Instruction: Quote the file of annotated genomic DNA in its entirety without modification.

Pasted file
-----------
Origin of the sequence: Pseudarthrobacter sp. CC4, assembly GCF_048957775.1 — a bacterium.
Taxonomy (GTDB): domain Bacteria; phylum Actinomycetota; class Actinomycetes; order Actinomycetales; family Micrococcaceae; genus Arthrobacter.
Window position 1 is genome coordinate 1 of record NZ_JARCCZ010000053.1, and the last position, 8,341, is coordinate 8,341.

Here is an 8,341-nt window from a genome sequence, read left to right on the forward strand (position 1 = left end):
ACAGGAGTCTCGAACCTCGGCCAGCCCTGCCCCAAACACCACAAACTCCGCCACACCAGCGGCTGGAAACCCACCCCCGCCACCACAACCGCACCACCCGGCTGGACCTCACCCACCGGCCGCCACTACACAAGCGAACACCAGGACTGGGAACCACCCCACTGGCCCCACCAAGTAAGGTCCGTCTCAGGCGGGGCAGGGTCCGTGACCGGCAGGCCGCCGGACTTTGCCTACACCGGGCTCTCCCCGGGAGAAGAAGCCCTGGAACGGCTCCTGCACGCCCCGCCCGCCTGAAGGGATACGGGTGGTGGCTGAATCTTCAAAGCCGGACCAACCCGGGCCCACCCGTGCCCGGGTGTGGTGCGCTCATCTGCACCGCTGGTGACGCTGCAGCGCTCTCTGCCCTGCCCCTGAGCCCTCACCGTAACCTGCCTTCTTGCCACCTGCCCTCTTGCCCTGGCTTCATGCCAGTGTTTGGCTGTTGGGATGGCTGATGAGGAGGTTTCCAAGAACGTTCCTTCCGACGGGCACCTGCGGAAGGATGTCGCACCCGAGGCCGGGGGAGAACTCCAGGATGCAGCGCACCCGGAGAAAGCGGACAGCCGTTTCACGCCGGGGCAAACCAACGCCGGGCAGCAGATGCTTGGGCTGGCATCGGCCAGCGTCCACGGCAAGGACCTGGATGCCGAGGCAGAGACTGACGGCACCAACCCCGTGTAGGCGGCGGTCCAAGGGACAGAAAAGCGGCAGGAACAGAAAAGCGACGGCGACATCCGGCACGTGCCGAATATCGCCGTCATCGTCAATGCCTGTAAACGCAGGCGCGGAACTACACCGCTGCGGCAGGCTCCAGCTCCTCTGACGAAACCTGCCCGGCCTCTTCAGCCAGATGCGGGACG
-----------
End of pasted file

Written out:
Origin of the sequence: Pseudarthrobacter sp. CC4, assembly GCF_048957775.1 — a bacterium.
Taxonomy (GTDB): domain Bacteria; phylum Actinomycetota; class Actinomycetes; order Actinomycetales; family Micrococcaceae; genus Arthrobacter.
Window position 1 is genome coordinate 1 of record NZ_JARCCZ010000053.1, and the last position, 8,341, is coordinate 8,341.

Here is an 8,341-nt window from a genome sequence, read left to right on the forward strand (position 1 = left end):
ACAGGAGTCTCGAACCTCGGCCAGCCCTGCCCCAAACACCACAAACTCCGCCACACCAGCGGCTGGAAACCCACCCCCGCCACCACAACCGCACCACCCGGCTGGACCTCACCCACCGGCCGCCACTACACAAGCGAACACCAGGACTGGGAACCACCCCACTGGCCCCACCAAGTAAGGTCCGTCTCAGGCGGGGCAGGGTCCGTGACCGGCAGGCCGCCGGACTTTGCCTACACCGGGCTCTCCCCGGGAGAAGAAGCCCTGGAACGGCTCCTGCACGCCCCGCCCGCCTGAAGGGATACGGGTGGTGGCTGAATCTTCAAAGCCGGACCAACCCGGGCCCACCCGTGCCCGGGTGTGGTGCGCTCATCTGCACCGCTGGTGACGCTGCAGCGCTCTCTGCCCTGCCCCTGAGCCCTCACCGTAACCTGCCTTCTTGCCACCTGCCCTCTTGCCCTGGCTTCATGCCAGTGTTTGGCTGTTGGGATGGCTGATGAGGAGGTTTCCAAGAACGTTCCTTCCGACGGGCACCTGCGGAAGGATGTCGCACCCGAGGCCGGGGGAGAACTCCAGGATGCAGCGCACCCGGAGAAAGCGGACAGCCGTTTCACGCCGGGGCAAACCAACGCCGGGCAGCAGATGCTTGGGCTGGCATCGGCCAGCGTCCACGGCAAGGACCTGGATGCCGAGGCAGAGACTGACGGCACCAACCCCGTGTAGGCGGCGGTCCAAGGGACAGAAAAGCGGCAGGAACAGAAAAGCGACGGCGACATCCGGCACGTGCCGAATATCGCCGTCATCGTCAATGCCTGTAAACGCAGGCGCGGAACTACACCGCTGCGGCAGGCTCCAGCTCCTCTGACGAAACCTGCCCGGCCTCTTCAGCCAGATGCGGGACG